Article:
This sophomore effort was, for many, the litmus test: is Lourenço one to watch, or just a one-hit wonder?
Pedro Lourenço is something of a boy wonder, precociously presenting his first collection last season aged just nineteen to a thrilled Parisian fashion press. Of course, he had help - parents ensconced in the São Paolo fashion elite, with manufacturing means to boot - but he wouldn't have got anywhere without talent.
This sophomore effort was, for many, the litmus test: is Lourenço one to watch, or just a one-hit wonder? For this second collection, he played his cards close to his chest, expanding and developing ideas originally proposed last season rather than taking us on a journey to new frontiers. It didn't have quite the wow factor of his debut, but it was still quite something to see, with garments spliced open with nude tulle and net with shiny, firm leathers and thick metallic zips. There was a feeling of sixties sci-fi - a bubbling undercurrent in many collections - with firm pleats, stark lines and lots and lots of white.
Lourenço seemed to be forging ahead with his own path, whilst keeping a sly eye on what everyone else was doing. That is, of course, of utmost impotence for any designer, and Lourenço seemed to get the balance right. He experimented with the longer skirts everyone seems obsessed with, his falling from an empire-line bodice thickly padded to resemble something between a chocolate bar and an intergalactic space-ship. Some were spliced with horizontal bands of leather, alternating stripes of opacity and transparency, while others were fleshed with what appeared to be a three-dimensional point d'esprit on wide net, like pills carefully arranged over tulle. All the fabrics had this tactile quality, whether in the sculpted, Le Corbusier pleats in the back of a jacket, or the rigid curves of Lourenço's coats, cut like cocoons at the back but sliced and diced into bolero-length biker coats at the front, with a hard, shiny finish like an insect's shell.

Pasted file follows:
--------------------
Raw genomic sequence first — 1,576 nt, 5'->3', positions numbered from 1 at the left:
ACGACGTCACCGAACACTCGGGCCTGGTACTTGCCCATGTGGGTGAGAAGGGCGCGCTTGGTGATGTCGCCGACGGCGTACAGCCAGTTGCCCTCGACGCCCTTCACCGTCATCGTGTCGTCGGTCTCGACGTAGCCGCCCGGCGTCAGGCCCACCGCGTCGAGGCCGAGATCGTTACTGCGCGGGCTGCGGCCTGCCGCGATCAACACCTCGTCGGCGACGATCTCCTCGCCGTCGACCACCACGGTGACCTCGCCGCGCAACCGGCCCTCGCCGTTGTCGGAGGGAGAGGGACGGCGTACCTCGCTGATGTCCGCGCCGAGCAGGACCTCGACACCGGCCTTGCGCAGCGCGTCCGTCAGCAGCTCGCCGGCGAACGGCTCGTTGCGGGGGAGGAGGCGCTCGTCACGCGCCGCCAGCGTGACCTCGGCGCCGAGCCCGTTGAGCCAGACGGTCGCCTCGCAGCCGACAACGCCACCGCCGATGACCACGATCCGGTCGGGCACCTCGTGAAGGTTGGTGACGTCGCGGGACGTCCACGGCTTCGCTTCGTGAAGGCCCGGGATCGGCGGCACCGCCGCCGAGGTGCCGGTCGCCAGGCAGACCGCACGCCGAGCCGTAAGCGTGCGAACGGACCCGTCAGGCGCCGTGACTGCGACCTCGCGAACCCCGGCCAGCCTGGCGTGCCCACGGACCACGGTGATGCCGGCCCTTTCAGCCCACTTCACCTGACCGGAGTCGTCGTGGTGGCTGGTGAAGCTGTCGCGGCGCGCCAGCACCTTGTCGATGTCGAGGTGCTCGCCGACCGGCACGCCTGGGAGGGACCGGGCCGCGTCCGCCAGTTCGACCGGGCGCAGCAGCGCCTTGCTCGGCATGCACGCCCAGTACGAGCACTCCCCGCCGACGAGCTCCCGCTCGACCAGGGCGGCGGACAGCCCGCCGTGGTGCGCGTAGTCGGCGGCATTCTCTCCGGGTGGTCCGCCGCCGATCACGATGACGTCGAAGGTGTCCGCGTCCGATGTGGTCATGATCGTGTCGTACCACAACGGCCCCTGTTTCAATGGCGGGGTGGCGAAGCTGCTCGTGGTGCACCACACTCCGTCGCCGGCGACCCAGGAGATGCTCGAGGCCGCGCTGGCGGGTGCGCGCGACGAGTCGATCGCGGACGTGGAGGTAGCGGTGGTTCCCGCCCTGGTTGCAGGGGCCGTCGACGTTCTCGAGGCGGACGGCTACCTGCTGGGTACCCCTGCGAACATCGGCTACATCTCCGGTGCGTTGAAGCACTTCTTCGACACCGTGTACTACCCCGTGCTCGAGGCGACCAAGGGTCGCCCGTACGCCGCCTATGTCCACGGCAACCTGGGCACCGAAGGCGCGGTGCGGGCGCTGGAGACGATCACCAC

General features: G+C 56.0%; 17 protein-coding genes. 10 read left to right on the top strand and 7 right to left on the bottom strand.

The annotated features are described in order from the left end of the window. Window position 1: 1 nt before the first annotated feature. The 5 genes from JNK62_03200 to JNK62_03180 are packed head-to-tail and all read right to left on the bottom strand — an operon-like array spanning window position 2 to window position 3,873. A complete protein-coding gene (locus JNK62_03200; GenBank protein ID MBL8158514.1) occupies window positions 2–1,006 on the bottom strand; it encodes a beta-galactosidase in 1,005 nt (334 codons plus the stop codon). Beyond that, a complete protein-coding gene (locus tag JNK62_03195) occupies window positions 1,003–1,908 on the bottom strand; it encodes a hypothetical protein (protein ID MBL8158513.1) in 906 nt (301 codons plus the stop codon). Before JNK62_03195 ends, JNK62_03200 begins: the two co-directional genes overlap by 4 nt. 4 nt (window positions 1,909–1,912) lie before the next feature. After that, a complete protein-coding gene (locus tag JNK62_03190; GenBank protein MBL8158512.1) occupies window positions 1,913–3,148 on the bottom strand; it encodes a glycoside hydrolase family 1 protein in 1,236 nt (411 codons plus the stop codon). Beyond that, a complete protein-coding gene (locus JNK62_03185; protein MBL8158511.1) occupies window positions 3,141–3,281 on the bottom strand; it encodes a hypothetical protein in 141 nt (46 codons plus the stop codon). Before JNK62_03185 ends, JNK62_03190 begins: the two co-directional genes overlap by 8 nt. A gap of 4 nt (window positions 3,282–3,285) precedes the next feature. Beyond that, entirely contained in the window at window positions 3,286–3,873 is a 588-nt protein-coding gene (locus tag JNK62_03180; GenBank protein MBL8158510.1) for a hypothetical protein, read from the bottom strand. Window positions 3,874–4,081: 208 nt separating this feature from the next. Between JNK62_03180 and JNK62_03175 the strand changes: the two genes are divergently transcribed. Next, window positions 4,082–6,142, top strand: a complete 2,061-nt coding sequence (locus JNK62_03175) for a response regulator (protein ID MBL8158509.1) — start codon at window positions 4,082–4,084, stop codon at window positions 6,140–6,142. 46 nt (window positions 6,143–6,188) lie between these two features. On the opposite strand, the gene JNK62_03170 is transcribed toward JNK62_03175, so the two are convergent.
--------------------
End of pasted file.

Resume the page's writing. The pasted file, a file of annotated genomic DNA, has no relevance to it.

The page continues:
Lourenço's work has already been compared with that of Nicolas Ghesquiere at Balenciaga - the two seem to share twin futurist obsessions, and a drive to push fabric technology to the very limit. This time, Lourenço experimented with some colour-blocking in pistachio, red and royal blue that felt, at times, a little too close to what Ghesquiere did a year ago, especially when paired with those Courrèges-esque chopped-off bootcuts. It wasn't copying by any means, but the echo was unfavourable. Luckily, that was the exception - general, this show demonstrated Lourenço's burgeoning talent, thrust onto a world stage early, but evidently not too early. It'll be interesting to see where he goes next.